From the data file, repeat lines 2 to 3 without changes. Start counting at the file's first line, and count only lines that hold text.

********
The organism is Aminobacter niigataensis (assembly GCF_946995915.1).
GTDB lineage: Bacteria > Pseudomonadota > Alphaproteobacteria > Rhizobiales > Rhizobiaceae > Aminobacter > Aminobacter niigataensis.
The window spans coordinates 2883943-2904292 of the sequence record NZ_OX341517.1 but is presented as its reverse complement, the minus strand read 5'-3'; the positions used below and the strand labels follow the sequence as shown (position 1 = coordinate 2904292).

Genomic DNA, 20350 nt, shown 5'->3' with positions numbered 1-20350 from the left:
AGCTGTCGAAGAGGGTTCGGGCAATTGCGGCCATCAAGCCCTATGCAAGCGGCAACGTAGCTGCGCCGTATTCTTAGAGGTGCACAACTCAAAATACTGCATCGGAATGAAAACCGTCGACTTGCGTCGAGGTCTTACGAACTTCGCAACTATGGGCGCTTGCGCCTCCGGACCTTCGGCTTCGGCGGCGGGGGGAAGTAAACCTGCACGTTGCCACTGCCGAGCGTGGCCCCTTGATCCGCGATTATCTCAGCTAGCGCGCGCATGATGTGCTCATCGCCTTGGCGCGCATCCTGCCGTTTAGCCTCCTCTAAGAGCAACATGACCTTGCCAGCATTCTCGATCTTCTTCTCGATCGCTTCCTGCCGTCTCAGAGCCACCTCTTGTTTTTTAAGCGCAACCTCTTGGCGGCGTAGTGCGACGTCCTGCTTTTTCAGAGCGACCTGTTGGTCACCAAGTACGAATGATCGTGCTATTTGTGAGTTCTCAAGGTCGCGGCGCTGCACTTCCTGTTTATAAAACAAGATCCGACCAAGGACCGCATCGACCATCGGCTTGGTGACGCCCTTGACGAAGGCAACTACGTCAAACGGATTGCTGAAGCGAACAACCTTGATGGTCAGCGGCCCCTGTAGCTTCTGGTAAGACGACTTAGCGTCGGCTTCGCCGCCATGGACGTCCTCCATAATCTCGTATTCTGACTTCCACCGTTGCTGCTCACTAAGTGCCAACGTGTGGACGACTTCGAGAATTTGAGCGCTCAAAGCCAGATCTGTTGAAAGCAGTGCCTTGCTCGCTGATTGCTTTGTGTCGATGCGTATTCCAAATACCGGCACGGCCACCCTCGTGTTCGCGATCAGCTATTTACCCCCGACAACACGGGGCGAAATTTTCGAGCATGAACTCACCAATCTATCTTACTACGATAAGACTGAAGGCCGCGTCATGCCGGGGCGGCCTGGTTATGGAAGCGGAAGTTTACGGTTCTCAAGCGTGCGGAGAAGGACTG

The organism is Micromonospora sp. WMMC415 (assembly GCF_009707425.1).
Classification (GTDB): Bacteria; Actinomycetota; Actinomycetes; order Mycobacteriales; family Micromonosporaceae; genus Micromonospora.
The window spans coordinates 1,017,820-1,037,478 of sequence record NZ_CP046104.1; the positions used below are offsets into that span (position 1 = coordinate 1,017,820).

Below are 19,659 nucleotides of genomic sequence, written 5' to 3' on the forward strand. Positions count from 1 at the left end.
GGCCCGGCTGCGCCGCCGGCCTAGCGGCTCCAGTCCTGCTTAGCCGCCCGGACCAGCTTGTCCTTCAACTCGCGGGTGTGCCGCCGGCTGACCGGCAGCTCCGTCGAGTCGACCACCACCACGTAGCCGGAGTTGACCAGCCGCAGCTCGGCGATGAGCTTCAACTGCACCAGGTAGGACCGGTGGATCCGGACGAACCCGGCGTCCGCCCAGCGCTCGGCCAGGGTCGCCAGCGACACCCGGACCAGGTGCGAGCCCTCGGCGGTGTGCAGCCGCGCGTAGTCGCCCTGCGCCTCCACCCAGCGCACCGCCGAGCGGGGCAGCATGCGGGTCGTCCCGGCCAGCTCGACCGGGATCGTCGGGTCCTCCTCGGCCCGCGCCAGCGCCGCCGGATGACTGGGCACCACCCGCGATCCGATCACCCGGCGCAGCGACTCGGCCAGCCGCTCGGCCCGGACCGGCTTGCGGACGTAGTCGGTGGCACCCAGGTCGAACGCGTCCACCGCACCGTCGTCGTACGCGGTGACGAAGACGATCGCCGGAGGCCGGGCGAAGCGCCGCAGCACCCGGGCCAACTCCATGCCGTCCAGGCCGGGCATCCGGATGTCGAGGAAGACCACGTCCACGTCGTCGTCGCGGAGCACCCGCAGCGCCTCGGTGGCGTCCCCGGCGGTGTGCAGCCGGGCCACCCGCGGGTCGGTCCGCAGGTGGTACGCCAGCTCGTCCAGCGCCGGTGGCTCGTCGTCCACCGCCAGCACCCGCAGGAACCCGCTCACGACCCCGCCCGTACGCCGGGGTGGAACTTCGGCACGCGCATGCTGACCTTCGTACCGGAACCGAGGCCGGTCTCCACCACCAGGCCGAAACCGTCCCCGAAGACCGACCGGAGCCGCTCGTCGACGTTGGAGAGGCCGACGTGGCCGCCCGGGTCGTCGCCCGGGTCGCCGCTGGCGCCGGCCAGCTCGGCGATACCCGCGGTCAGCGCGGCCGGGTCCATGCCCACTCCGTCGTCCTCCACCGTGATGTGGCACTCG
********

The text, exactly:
GTDB lineage: Bacteria > Pseudomonadota > Alphaproteobacteria > Rhizobiales > Rhizobiaceae > Aminobacter > Aminobacter niigataensis.
The window spans coordinates 2883943-2904292 of the sequence record NZ_OX341517.1 but is presented as its reverse complement, the minus strand read 5'-3'; the positions used below and the strand labels follow the sequence as shown (position 1 = coordinate 2904292).